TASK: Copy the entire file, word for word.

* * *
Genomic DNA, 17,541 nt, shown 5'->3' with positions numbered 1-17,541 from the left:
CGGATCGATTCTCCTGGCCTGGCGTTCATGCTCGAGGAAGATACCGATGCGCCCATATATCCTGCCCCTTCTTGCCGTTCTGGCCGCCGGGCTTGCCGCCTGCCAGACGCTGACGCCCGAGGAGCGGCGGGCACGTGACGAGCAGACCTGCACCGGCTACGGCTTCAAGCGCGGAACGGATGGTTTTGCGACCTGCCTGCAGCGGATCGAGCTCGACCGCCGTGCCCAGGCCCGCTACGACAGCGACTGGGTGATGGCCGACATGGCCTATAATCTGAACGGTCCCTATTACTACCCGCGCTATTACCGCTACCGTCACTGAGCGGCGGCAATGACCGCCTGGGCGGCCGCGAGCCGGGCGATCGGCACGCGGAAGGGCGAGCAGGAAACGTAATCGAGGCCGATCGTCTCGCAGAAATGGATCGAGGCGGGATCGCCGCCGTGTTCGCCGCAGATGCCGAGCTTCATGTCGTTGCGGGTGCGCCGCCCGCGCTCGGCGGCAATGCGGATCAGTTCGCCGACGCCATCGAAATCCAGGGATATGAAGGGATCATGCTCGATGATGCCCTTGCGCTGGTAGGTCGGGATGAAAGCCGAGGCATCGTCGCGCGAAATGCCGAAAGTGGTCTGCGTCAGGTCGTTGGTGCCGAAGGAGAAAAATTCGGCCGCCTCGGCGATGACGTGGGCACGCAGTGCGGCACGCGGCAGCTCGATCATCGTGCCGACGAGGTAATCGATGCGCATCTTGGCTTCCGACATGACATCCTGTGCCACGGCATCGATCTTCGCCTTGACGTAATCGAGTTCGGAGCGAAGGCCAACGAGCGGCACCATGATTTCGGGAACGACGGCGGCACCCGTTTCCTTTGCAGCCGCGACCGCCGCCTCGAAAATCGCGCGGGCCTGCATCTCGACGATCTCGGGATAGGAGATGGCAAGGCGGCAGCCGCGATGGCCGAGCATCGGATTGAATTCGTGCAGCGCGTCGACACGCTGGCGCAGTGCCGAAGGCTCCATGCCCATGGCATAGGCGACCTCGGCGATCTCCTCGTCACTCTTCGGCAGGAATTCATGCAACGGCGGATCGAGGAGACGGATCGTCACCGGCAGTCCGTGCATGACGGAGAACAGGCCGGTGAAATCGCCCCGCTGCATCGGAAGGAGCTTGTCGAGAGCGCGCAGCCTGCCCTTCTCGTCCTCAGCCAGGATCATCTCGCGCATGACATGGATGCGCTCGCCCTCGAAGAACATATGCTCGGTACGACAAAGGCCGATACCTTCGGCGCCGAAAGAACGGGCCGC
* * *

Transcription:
Genomic DNA, 17,541 nt, shown 5'->3' with positions numbered 1-17,541 from the left:
CGGATCGATTCTCCTGGCCTGGCGTTCATGCTCGAGGAAGATACCGATGCGCCCATATATCCTGCCCCTTCTTGCCGTTCTGGCCGCCGGGCTTGCCGCCTGCCAGACGCTGACGCCCGAGGAGCGGCGGGCACGTGACGAGCAGACCTGCACCGGCTACGGCTTCAAGCGCGGAACGGATGGTTTTGCGACCTGCCTGCAGCGGATCGAGCTCGACCGCCGTGCCCAGGCCCGCTACGACAGCGACTGGGTGATGGCCGACATGGCCTATAATCTGAACGGTCCCTATTACTACCCGCGCTATTACCGCTACCGTCACTGAGCGGCGGCAATGACCGCCTGGGCGGCCGCGAGCCGGGCGATCGGCACGCGGAAGGGCGAGCAGGAAACGTAATCGAGGCCGATCGTCTCGCAGAAATGGATCGAGGCGGGATCGCCGCCGTGTTCGCCGCAGATGCCGAGCTTCATGTCGTTGCGGGTGCGCCGCCCGCGCTCGGCGGCAATGCGGATCAGTTCGCCGACGCCATCGAAATCCAGGGATATGAAGGGATCATGCTCGATGATGCCCTTGCGCTGGTAGGTCGGGATGAAAGCCGAGGCATCGTCGCGCGAAATGCCGAAAGTGGTCTGCGTCAGGTCGTTGGTGCCGAAGGAGAAAAATTCGGCCGCCTCGGCGATGACGTGGGCACGCAGTGCGGCACGCGGCAGCTCGATCATCGTGCCGACGAGGTAATCGATGCGCATCTTGGCTTCCGACATGACATCCTGTGCCACGGCATCGATCTTCGCCTTGACGTAATCGAGTTCGGAGCGAAGGCCAACGAGCGGCACCATGATTTCGGGAACGACGGCGGCACCCGTTTCCTTTGCAGCCGCGACCGCCGCCTCGAAAATCGCGCGGGCCTGCATCTCGACGATCTCGGGATAGGAGATGGCAAGGCGGCAGCCGCGATGGCCGAGCATCGGATTGAATTCGTGCAGCGCGTCGACACGCTGGCGCAGTGCCGAAGGCTCCATGCCCATGGCATAGGCGACCTCGGCGATCTCCTCGTCACTCTTCGGCAGGAATTCATGCAACGGCGGATCGAGGAGACGGATCGTCACCGGCAGTCCGTGCATGACGGAGAACAGGCCGGTGAAATCGCCCCGCTGCATCGGAAGGAGCTTGTCGAGAGCGCGCAGCCTGCCCTTCTCGTCCTCAGCCAGGATCATCTCGCGCATGACATGGATGCGCTCGCCCTCGAAGAACATATGCTCGGTACGACAAAGGCCGATACCTTCGGCGCCGAAAGAACGGGCCGC